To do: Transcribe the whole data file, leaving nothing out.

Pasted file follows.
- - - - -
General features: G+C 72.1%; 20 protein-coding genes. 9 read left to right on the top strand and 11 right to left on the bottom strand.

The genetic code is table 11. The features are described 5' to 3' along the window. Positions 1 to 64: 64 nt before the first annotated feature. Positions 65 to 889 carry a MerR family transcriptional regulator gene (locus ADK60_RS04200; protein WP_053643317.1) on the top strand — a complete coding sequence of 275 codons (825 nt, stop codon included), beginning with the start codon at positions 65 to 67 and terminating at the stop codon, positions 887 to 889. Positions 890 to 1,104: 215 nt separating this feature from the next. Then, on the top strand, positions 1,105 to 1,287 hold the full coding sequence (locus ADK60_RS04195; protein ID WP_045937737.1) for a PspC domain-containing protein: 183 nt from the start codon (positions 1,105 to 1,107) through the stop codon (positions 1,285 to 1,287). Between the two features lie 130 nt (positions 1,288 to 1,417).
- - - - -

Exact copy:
General features: G+C 72.1%; 20 protein-coding genes. 9 read left to right on the top strand and 11 right to left on the bottom strand.

The genetic code is table 11. The features are described 5' to 3' along the window. Positions 1 to 64: 64 nt before the first annotated feature. Positions 65 to 889 carry a MerR family transcriptional regulator gene (locus ADK60_RS04200; protein WP_053643317.1) on the top strand — a complete coding sequence of 275 codons (825 nt, stop codon included), beginning with the start codon at positions 65 to 67 and terminating at the stop codon, positions 887 to 889. Positions 890 to 1,104: 215 nt separating this feature from the next. Then, on the top strand, positions 1,105 to 1,287 hold the full coding sequence (locus ADK60_RS04195; protein ID WP_045937737.1) for a PspC domain-containing protein: 183 nt from the start codon (positions 1,105 to 1,107) through the stop codon (positions 1,285 to 1,287). Between the two features lie 130 nt (positions 1,288 to 1,417).